I anticipate that it’s going to be a read as slow as it is formative. I recently began working my way through Roger Lipsey’s attentive and long-overdue biography on the remarkable Swedish diplomat and economist Dag Hammarskjöld. Hammarskjöld served as the second secretary-general of the United Nations (1953–61). He was, as Rowan Williams has observed, ‘one of the most significant moral influences in international politics in the decades immediately after the war’ and who almost single-handedly shaped the ‘vision for international co-operation and crisis management that we struggle to realise and, however reluctantly, take for granted across a great deal of the globe’. For better or ill, the international community today lives with Hammarskjöld’s inheritance. In a review of Lipsey’s book (published in the recently resurrected Cambridge Humanities Review), Williams properly reminds us that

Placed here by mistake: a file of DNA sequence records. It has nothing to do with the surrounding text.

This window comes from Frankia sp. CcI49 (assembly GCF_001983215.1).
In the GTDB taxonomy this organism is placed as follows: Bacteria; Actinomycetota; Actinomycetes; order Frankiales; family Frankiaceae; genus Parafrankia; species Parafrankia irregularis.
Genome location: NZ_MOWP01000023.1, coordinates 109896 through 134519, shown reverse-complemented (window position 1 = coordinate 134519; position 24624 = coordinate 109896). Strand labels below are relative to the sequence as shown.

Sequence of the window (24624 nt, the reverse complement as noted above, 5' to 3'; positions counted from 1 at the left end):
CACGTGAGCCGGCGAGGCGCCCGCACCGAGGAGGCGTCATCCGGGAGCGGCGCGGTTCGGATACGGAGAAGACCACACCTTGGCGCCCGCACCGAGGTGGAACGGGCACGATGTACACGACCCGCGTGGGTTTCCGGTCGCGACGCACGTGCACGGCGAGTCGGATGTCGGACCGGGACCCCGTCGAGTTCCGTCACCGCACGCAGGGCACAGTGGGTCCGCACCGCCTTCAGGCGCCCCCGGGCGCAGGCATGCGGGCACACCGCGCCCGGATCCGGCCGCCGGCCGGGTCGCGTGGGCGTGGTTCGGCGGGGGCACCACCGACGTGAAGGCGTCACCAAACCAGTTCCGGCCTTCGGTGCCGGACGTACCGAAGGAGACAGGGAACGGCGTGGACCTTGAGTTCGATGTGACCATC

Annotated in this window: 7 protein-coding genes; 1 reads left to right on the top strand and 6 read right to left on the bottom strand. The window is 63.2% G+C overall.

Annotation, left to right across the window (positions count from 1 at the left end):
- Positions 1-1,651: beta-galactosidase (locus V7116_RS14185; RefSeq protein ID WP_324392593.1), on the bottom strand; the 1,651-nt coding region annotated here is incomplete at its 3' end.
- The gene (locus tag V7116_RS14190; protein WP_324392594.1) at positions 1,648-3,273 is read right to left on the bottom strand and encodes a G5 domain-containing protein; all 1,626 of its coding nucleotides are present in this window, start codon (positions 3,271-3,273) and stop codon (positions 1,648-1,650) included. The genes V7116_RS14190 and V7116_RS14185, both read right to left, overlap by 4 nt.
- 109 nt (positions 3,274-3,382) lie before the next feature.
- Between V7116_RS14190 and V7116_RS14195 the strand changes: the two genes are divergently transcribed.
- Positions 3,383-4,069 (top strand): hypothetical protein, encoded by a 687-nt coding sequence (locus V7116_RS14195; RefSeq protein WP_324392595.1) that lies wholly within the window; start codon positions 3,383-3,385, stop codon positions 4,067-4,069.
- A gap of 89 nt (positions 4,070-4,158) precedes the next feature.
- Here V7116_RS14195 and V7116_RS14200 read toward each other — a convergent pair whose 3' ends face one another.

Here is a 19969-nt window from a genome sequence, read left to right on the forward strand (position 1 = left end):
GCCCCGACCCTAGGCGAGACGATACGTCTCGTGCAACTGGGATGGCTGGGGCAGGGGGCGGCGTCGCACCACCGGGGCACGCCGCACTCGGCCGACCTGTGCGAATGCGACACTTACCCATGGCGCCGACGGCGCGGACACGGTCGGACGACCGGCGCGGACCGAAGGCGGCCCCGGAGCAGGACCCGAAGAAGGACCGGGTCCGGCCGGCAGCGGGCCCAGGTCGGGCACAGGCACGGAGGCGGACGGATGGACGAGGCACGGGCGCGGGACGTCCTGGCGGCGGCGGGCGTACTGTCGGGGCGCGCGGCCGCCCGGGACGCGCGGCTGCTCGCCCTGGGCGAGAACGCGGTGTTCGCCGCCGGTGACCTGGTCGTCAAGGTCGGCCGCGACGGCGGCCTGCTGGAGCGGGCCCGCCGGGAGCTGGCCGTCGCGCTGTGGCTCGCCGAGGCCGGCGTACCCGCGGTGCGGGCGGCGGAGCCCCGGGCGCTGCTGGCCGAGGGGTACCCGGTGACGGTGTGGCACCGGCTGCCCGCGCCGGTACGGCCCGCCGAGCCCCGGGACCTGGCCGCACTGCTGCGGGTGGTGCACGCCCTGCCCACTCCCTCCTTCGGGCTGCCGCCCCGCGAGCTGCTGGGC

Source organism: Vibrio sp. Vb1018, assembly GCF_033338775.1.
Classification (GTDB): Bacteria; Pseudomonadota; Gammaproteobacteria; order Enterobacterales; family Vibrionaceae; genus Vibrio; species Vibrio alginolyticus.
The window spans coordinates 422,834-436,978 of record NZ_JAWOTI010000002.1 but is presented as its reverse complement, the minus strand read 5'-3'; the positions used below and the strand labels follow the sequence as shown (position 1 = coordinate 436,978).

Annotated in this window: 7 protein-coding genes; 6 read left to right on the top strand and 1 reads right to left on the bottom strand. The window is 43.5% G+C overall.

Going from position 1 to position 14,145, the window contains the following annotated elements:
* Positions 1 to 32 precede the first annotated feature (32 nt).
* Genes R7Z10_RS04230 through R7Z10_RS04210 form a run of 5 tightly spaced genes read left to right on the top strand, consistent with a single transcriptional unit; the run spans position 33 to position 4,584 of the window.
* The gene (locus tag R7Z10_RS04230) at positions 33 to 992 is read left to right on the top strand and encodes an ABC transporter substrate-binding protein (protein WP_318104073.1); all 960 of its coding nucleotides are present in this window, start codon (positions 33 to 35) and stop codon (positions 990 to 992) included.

If we largely assume that the United Nations, imperfect as it is, is the only viable forum for brokering international conventions and agreeing on responses to serious crises, it is Hammarskjöld we have to thank for this. And if we also feel intense frustration at the ineffectiveness of the UN as an active peacekeeping force, its failure to offer protection to those most at risk or to exert sanctions against tyrants, this book will help us understand the roots of this, both in Hammarskjöld’s own scrupulous attempts to prevent the UN becoming an intervening power in its own right and in the consistent refusal of major powers to collaborate on sustainable protocols about this and their blinkered loyalty to ‘bloc’ interests. If you want to know why the UN can’t and won’t sort out the nightmare of Syria, many of the answers lie here.
Hammarskjöld was a public figure dedicated to a life of serving the world through the fostering of imagination and policies that serve the interests of peace and reconciliation and hope in a world whose very structures so often pull in a counter direction. He was also a figure who carried an unwavering conviction that true service to the world means descending into the world to be of service, however humble, on terms that worldly people value.